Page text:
The House is a different story, and since these override attempts will begin in the House, the Senate might not even get a crack at these bills. The vote hinges on three questions: will the Yea votes hold? Are any of the Nays reversible? Perhaps most significantly, how many reps will show up Wednesday?

HB 1679 passed the House 224-110, with a whopping 36 excused absences and 27 other reps simply choosing not to vote. HB 217 passed 213-125, with 47 excused absences and eleven other reps not voting. That means based on the attendance for these votes, HB 1679 reached a two-thirds majority by two votes. HB 217 was thirteen votes shy of two-thirds.

If everyone shows up for veto day – granted, that’s not likely – 264 votes are needed for override. Most challenging scenario: HB 1679 needs to hold all its previous Yeas, and add 40 more. HB 217 needs to pick up 51 votes on top of the original Yeas. Lower attendance in the House will mean fewer votes needed for override.

One hint to all the Republicans: do not count on any Democrats staying home. The minority party this session has been exemplary in its attendance and its unity. It’s actually remarkable that nine Democrats supported a ban on partial-birth abortion, while four supported the fetal homicide bill. Minority leader Terie Norelli is no doubt working to rope in those few stray votes.  Republicans were sharply fractured, despite leadership’s support for these bills: 27 voted against HB 1679; 42 opposed HB 217.

Phone calls and emails between now and the morning of June 27th could make the difference.

Lynch Strikes Again; Vetoes Fetal Homicide Bill

Late Monday afternoon, Governor Lynch vetoed House Bill 217 – the fetal homicide bill, Dominick’s Law. I have blogged about this bill many times. In response to the veto, I wrote the following statement today on behalf of Cornerstone Policy Research, where I serve as legislative affairs director.

 

By vetoing HB 217, the fetal homicide bill, Governor Lynch has managed to get three things wrong at once. He has misread the bill, he has ignored the reasonable concerns of the New Hampshire Supreme Court, and he has done what he can to make sure that drunk drivers and abusive partners are not held responsible for actions that put an end to a woman’s wanted pregnancy.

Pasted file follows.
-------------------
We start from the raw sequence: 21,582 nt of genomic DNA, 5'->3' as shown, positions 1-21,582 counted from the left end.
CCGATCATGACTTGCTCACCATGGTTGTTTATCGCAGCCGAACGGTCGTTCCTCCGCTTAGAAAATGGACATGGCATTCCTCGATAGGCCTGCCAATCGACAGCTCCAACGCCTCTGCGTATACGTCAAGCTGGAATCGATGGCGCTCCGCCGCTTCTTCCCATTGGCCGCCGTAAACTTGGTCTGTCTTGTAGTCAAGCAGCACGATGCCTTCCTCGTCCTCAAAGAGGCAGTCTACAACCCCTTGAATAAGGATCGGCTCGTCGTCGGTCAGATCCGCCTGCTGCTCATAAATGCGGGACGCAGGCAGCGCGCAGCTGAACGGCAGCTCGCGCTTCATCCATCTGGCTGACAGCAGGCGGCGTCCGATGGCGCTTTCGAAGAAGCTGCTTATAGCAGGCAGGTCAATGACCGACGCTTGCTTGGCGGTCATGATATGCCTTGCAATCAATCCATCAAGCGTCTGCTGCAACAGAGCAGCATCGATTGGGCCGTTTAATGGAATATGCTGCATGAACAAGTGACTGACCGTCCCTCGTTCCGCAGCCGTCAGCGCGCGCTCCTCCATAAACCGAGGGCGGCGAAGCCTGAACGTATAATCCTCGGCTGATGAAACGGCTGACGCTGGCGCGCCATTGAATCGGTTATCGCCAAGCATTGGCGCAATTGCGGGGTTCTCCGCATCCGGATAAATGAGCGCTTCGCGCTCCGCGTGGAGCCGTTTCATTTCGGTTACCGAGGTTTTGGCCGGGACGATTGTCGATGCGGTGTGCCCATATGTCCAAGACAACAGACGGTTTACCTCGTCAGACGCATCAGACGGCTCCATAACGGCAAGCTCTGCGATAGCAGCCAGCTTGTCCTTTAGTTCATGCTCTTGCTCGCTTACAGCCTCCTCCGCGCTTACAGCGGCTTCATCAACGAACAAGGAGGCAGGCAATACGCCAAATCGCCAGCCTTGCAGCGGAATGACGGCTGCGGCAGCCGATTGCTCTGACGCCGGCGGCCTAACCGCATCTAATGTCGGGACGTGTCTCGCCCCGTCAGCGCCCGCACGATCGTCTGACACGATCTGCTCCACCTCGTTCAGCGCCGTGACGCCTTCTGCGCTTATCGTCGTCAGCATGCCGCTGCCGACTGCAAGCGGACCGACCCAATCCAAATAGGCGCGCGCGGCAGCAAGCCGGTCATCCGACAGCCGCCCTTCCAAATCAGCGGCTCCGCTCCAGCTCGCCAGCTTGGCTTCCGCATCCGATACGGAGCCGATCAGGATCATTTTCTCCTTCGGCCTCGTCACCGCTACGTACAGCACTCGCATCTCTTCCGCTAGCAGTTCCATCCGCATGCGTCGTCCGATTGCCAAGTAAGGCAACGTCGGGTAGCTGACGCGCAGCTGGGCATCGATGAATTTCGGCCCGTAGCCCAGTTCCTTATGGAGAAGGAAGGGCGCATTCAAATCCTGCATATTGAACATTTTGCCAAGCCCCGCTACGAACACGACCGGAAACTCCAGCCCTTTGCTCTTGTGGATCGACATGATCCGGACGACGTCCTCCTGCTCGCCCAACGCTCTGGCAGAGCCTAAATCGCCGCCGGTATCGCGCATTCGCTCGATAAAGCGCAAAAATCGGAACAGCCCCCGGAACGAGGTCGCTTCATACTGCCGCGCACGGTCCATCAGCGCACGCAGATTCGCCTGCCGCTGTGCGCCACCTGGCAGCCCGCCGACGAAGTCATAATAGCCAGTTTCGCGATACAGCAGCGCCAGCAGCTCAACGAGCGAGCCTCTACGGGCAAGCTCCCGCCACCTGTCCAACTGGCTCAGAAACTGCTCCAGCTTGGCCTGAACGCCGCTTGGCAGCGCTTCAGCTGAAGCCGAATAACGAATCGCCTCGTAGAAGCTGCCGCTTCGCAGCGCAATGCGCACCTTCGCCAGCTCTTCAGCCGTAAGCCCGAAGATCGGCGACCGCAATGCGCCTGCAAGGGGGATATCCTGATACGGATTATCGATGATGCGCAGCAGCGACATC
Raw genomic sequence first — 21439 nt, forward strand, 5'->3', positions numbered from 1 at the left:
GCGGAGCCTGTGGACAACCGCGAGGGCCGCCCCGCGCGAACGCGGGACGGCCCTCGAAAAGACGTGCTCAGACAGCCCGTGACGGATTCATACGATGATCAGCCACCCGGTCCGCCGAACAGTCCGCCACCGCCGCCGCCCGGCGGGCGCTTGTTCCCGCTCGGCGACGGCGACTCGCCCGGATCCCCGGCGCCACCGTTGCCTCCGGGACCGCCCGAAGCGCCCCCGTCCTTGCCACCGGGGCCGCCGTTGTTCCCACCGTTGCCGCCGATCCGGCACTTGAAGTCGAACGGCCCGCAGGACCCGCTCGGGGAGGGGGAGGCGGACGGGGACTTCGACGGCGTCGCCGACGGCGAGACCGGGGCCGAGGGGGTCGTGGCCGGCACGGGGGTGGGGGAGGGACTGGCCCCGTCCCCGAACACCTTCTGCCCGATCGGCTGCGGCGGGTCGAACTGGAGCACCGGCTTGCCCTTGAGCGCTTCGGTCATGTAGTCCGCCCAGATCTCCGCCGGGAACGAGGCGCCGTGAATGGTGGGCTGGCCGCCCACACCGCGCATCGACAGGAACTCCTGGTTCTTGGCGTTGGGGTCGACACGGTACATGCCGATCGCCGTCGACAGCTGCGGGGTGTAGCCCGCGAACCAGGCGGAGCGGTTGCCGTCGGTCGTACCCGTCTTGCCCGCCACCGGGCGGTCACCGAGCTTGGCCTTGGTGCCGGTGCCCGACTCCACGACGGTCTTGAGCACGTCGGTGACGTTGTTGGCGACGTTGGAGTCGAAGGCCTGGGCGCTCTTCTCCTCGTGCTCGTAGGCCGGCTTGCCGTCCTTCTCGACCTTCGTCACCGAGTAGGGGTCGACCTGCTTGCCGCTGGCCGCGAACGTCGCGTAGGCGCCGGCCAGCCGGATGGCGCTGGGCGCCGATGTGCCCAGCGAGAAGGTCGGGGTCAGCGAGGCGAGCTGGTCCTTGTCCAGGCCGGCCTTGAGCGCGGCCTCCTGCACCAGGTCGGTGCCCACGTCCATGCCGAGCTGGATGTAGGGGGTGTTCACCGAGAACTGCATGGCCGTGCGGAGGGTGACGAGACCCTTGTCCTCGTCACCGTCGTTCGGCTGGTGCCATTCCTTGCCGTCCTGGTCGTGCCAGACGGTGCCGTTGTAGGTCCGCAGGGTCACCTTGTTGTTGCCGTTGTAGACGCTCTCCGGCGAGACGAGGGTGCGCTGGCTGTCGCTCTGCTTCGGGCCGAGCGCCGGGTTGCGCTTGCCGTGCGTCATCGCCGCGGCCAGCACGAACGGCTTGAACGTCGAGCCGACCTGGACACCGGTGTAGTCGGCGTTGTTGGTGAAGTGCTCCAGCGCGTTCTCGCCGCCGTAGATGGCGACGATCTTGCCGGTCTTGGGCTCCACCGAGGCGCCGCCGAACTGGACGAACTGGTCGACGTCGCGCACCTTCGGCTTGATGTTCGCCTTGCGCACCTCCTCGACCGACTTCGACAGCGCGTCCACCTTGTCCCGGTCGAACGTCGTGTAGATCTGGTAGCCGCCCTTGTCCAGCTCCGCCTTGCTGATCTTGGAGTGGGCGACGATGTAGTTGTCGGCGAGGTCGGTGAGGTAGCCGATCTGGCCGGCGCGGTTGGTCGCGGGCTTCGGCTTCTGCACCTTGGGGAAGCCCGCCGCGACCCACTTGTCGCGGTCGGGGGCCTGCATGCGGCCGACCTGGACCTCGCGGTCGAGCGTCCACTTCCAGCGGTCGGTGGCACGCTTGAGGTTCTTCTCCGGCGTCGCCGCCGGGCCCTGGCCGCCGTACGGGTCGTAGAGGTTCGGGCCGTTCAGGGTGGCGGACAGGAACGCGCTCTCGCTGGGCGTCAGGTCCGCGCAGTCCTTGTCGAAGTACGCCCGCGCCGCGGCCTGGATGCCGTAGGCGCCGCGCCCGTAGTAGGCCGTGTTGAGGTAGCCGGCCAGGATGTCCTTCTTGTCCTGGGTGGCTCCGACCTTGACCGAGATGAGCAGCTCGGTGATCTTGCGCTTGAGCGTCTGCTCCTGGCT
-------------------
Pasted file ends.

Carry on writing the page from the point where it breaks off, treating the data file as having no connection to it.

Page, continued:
The first concern the governor stated in his veto message was that the bill would allow the state to prosecute a pregnant woman for causing the death of the fetus. This is absolutely false. The first full paragraph of the bill is very clear: the bill does not apply to any act performed by a pregnant woman, or any act done with her consent, that causes the death of a fetus. This concern was raised and addressed repeatedly in the legislative hearings on this bill.

The New Hampshire Supreme Court in the 2009 case State v. Lamy was forced to overturn a drunk driver’s conviction for causing the death of Dominick Emmons, whose premature birth was triggered by injuries sustained by his mother in the collision, and whose death two weeks later was a result of the trauma he sustained. The unanimous decision of the Court included a plea to the legislature: “Should the legislature find the result in this case as unfortunate as we do, it should follow the lead of many other states and revisit the homicide statutes as they pertain to a fetus.” The legislature did just that, and now Governor Lynch is inventing excuses to block this needed legislation.

Finally, while a woman has the legal right to choose to terminate her pregnancy, a woman’s choice to carry a pregnancy deserves respect and legal protection as well. Just as “viability” has no bearing in New Hampshire on the right to terminate a pregnancy, “viability” should have no bearing on the right to carry a pregnancy to term. Anytime a pregnant woman loses her baby against her will due to another’s wrongful act, a crime has been committed and the state should have the tools to respond accordingly. The family of Dominick Emmons surely knows that, the New Hampshire Supreme Court knows that, and the New Hampshire House and Senate know that. Governor Lynch’s refusal to bring New Hampshire law on this subject into the 21st century can best be met with an override.